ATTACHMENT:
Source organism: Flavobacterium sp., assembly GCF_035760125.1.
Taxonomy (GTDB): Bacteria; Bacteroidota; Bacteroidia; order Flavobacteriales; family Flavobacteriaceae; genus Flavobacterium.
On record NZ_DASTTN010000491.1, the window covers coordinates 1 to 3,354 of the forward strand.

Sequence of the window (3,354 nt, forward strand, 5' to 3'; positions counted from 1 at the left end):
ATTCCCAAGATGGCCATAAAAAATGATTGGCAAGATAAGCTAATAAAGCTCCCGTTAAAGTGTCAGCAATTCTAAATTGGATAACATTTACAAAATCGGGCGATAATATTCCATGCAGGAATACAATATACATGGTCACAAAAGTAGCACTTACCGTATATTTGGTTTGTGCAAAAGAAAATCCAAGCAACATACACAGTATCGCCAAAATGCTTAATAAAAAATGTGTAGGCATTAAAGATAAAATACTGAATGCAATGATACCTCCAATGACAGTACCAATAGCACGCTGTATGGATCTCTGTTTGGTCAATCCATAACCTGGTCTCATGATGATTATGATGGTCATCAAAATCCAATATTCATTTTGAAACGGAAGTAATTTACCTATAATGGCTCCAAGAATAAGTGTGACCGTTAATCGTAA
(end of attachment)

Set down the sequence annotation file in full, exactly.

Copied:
Source organism: Flavobacterium sp., assembly GCF_035760125.1.
Taxonomy (GTDB): Bacteria; Bacteroidota; Bacteroidia; order Flavobacteriales; family Flavobacteriaceae; genus Flavobacterium.
On record NZ_DASTTN010000491.1, the window covers coordinates 1 to 3,354 of the forward strand.

Sequence of the window (3,354 nt, forward strand, 5' to 3'; positions counted from 1 at the left end):
ATTCCCAAGATGGCCATAAAAAATGATTGGCAAGATAAGCTAATAAAGCTCCCGTTAAAGTGTCAGCAATTCTAAATTGGATAACATTTACAAAATCGGGCGATAATATTCCATGCAGGAATACAATATACATGGTCACAAAAGTAGCACTTACCGTATATTTGGTTTGTGCAAAAGAAAATCCAAGCAACATACACAGTATCGCCAAAATGCTTAATAAAAAATGTGTAGGCATTAAAGATAAAATACTGAATGCAATGATACCTCCAATGACAGTACCAATAGCACGCTGTATGGATCTCTGTTTGGTCAATCCATAACCTGGTCTCATGATGATTATGATGGTCATCAAAATCCAATATTCATTTTGAAACGGAAGTAATTTACCTATAATGGCTCCAAGAATAAGTGTGACCGTTAATCGTAA